Welcome to eMbroidery, a series of interviews with male embroiderers. This month, Paddy Hartley.
Name: Paddy Hartley
Location: Dalston, East London.
Main embroidery medium: I use Bernina Designer digital embroidery software. I used to apologise for being a ‘digital’ embroiderer, but haven’t for a long time as it’s a whole other skill set in itself.
Noteworthy projects or pieces: All of the pieces I made as part of Project FaÃ§ade, my own personal response to the medical records of facially injured WW1 servicemen. In particularly, the pieces about the lives of servicemen William Spreckley and Henry Ralph Lumley.
How did you come to be an embroiderer? Through necessity. Embellishing the military uniforms I work with representing the facially injured seemed logical for many reasons. The surgery they underwent involved stitching the outer fabric of the body, the skin. In addition, the servicemen who underwent multiple surgeries where hospitalized for months, years at a time, so rehabilitation played a major part in their recovery, many of whom took up embroidery. Up to that point Id never considered embroidery as a medium I could use but it lent itself to the work well.
What does it mean to you? Throughout the making period of Project FaÃ§ade it was an appropriate means to an end. I had a 1-year making window in which to embellish the 16 uniforms with which I was working, to embroider clear narrative in both images and text. At the start of the project I had never embroidered by hand, let alone digitally, so getting to grips with the software and translating it to fabric was a massive learning curve.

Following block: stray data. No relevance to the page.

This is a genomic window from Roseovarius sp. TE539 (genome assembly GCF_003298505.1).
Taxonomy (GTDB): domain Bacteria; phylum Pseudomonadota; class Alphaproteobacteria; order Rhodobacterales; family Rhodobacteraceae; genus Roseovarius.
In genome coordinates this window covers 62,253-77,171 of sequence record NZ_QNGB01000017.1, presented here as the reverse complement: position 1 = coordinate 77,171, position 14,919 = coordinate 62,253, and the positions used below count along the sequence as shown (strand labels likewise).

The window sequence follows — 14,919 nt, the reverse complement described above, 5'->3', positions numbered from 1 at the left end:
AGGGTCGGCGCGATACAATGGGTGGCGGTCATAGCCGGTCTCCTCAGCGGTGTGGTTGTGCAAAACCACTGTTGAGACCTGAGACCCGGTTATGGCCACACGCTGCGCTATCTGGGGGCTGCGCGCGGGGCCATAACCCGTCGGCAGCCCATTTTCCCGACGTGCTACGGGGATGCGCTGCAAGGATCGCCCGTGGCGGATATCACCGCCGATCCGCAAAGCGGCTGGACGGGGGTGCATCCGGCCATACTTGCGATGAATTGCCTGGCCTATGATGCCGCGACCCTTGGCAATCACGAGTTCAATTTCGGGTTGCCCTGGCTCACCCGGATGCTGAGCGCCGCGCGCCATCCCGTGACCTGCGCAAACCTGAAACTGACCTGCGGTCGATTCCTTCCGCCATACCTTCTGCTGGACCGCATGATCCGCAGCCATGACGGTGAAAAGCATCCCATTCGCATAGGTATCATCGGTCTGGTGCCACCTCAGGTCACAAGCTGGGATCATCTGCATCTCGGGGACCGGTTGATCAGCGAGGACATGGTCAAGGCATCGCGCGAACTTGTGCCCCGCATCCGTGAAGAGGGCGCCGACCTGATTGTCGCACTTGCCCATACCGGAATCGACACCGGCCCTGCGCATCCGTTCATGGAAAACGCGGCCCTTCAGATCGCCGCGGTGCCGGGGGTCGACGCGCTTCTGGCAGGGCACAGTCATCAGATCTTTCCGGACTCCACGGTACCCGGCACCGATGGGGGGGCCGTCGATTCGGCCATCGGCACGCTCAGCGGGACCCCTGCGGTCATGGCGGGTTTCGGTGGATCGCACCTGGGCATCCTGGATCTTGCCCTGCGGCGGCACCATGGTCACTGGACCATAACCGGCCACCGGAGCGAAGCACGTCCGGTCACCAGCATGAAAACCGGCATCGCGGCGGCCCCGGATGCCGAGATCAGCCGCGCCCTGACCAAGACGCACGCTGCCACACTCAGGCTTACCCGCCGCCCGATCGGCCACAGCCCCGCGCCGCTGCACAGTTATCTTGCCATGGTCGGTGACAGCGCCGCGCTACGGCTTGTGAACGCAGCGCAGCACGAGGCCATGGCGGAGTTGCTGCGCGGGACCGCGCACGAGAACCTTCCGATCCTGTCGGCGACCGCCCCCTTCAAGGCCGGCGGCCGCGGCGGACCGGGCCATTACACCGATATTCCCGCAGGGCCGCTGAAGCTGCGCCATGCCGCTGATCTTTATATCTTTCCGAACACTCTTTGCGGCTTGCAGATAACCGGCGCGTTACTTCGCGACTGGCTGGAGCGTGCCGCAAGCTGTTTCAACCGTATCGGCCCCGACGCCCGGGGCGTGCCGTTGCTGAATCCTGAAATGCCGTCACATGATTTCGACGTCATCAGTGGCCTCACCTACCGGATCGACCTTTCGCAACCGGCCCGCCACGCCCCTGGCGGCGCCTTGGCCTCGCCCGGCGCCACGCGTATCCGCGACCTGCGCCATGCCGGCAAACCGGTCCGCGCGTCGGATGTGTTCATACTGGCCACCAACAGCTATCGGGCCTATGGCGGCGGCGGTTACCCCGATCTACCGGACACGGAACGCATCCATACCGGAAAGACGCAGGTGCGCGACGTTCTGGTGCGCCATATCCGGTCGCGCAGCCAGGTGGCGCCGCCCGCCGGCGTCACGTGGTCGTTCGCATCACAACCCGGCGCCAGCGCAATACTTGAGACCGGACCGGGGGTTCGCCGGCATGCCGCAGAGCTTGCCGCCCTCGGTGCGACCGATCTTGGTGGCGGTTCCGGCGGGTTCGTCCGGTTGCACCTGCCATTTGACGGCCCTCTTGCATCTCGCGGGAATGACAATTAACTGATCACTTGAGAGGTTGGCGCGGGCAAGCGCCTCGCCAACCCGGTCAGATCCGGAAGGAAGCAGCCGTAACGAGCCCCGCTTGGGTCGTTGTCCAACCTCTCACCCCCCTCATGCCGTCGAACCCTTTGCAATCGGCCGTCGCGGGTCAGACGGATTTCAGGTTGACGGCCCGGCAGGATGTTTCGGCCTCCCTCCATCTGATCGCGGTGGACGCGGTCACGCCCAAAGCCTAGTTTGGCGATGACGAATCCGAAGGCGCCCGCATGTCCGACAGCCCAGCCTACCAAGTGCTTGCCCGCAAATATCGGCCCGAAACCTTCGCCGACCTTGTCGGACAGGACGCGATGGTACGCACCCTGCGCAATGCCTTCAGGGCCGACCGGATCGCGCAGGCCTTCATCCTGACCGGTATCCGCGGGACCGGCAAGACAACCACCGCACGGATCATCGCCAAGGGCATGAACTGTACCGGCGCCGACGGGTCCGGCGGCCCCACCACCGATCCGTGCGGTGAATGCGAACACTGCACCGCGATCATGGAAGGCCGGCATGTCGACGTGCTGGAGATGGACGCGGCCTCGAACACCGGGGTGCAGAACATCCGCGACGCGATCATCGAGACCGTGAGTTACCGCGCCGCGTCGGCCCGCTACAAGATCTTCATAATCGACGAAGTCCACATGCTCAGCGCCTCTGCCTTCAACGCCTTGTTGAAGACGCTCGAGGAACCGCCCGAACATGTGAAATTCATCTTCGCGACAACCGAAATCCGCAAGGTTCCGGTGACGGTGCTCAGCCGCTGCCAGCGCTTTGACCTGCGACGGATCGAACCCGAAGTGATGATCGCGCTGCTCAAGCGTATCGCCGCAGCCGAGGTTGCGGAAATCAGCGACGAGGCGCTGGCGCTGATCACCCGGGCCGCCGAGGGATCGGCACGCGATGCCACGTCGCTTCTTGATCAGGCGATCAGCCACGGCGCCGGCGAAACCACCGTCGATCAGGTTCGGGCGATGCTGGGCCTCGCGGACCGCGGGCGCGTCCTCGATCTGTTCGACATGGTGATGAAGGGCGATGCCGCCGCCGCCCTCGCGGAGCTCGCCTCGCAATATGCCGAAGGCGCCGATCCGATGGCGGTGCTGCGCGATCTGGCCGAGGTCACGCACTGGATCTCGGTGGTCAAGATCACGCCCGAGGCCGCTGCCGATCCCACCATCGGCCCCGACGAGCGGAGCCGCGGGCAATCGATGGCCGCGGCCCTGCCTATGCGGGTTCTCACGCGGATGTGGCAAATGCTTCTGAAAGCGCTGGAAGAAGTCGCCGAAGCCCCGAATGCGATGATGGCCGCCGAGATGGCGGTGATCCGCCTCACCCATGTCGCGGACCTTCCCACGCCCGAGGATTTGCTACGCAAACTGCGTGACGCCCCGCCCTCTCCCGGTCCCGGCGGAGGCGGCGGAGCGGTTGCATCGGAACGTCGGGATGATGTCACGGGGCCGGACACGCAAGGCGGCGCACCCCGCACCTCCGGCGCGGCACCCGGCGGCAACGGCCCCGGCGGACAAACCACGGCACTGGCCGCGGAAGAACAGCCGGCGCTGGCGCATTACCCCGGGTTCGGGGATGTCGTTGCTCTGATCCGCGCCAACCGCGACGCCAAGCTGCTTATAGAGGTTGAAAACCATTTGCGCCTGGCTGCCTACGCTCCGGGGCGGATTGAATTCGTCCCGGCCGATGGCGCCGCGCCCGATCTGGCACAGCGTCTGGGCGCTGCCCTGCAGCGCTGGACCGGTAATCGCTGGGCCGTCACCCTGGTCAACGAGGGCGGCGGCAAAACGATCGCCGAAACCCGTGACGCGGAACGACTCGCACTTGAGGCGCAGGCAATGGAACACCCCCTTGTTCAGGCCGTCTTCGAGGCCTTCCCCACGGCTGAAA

Where do you like to work? Wherever I can concentrate, increasingly I’m finding that I need silence to work. No email, no mobile. Bliss!
How do people respond to you as a male embroiderer? Usually with a raised eyebrow, but then with fascination because of the subject of the work, particularly when who you think the least like people engage with the work. Like the guys in their 40s/50s who look like builders, being dragged around a group exhibition by their wives which featured some of my work. On more than one occasion I’d see these guys pacing the space like the walking dead until they saw my work and they could engage with the work because of the subject of the work which just happened to be embroidered. You can engage anyone with using any media or process so long as they have an interest in the subject.
Who inspires you? Right now, the students I meet around the UK when I’m guest lecturing. With the phenomenal rise in tuition fees, you have got to be committed to what you do if studying the subject Id going to land you in such eye-watering debt. Arts education and where you get it in the UK is undergoing an incredible change right now and in the years to come as many creative industries courses will close as a result of students being unwilling to get into such massive debt for a qualification in an industry which essentially doesn’t exist. As an example my own training in Ceramics is becoming an unviable subject for Universities to offer so what was a healthy number of under and post graduate courses has become a handful. I think we are going to see a very different breed of artist, craftsperson and designer emerge over the next few years in the UK. Ultra ambitious with a very astute commercial eye and many of whom will not be University educated and they are all going to give us a real run for our money!